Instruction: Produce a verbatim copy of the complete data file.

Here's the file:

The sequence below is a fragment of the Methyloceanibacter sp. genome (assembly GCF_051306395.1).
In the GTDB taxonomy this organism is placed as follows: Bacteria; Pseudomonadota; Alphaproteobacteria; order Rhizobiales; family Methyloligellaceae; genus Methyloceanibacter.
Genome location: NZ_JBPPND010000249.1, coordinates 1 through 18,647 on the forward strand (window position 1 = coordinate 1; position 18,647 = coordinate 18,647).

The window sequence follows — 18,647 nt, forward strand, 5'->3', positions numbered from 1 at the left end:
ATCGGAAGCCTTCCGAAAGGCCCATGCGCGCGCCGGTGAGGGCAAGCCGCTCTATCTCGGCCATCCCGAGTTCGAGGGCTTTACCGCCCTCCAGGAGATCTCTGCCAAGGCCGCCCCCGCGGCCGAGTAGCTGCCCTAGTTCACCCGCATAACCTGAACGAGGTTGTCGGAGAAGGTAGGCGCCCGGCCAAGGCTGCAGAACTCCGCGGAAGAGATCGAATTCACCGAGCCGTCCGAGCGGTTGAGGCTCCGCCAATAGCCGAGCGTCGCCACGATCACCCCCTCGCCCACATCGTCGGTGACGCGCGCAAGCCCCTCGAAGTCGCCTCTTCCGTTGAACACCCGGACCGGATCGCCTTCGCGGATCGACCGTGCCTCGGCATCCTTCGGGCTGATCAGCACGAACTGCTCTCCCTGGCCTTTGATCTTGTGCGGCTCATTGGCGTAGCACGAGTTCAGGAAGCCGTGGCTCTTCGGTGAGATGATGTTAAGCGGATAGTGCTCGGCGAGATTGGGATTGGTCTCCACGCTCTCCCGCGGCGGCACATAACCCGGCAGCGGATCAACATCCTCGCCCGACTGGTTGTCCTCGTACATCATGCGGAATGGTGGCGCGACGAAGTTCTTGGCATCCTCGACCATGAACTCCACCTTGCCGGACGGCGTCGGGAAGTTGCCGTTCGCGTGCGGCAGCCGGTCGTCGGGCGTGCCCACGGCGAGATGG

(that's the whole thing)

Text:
The sequence below is a fragment of the Methyloceanibacter sp. genome (assembly GCF_051306395.1).
In the GTDB taxonomy this organism is placed as follows: Bacteria; Pseudomonadota; Alphaproteobacteria; order Rhizobiales; family Methyloligellaceae; genus Methyloceanibacter.
Genome location: NZ_JBPPND010000249.1, coordinates 1 through 18,647 on the forward strand (window position 1 = coordinate 1; position 18,647 = coordinate 18,647).

The window sequence follows — 18,647 nt, forward strand, 5'->3', positions numbered from 1 at the left end:
ATCGGAAGCCTTCCGAAAGGCCCATGCGCGCGCCGGTGAGGGCAAGCCGCTCTATCTCGGCCATCCCGAGTTCGAGGGCTTTACCGCCCTCCAGGAGATCTCTGCCAAGGCCGCCCCCGCGGCCGAGTAGCTGCCCTAGTTCACCCGCATAACCTGAACGAGGTTGTCGGAGAAGGTAGGCGCCCGGCCAAGGCTGCAGAACTCCGCGGAAGAGATCGAATTCACCGAGCCGTCCGAGCGGTTGAGGCTCCGCCAATAGCCGAGCGTCGCCACGATCACCCCCTCGCCCACATCGTCGGTGACGCGCGCAAGCCCCTCGAAGTCGCCTCTTCCGTTGAACACCCGGACCGGATCGCCTTCGCGGATCGACCGTGCCTCGGCATCCTTCGGGCTGATCAGCACGAACTGCTCTCCCTGGCCTTTGATCTTGTGCGGCTCATTGGCGTAGCACGAGTTCAGGAAGCCGTGGCTCTTCGGTGAGATGATGTTAAGCGGATAGTGCTCGGCGAGATTGGGATTGGTCTCCACGCTCTCCCGCGGCGGCACATAACCCGGCAGCGGATCAACATCCTCGCCCGACTGGTTGTCCTCGTACATCATGCGGAATGGTGGCGCGACGAAGTTCTTGGCATCCTCGACCATGAACTCCACCTTGCCGGACGGCGTCGGGAAGTTGCCGTTCGCGTGCGGCAGCCGGTCGTCGGGCGTGCCCACGGCGAGATGG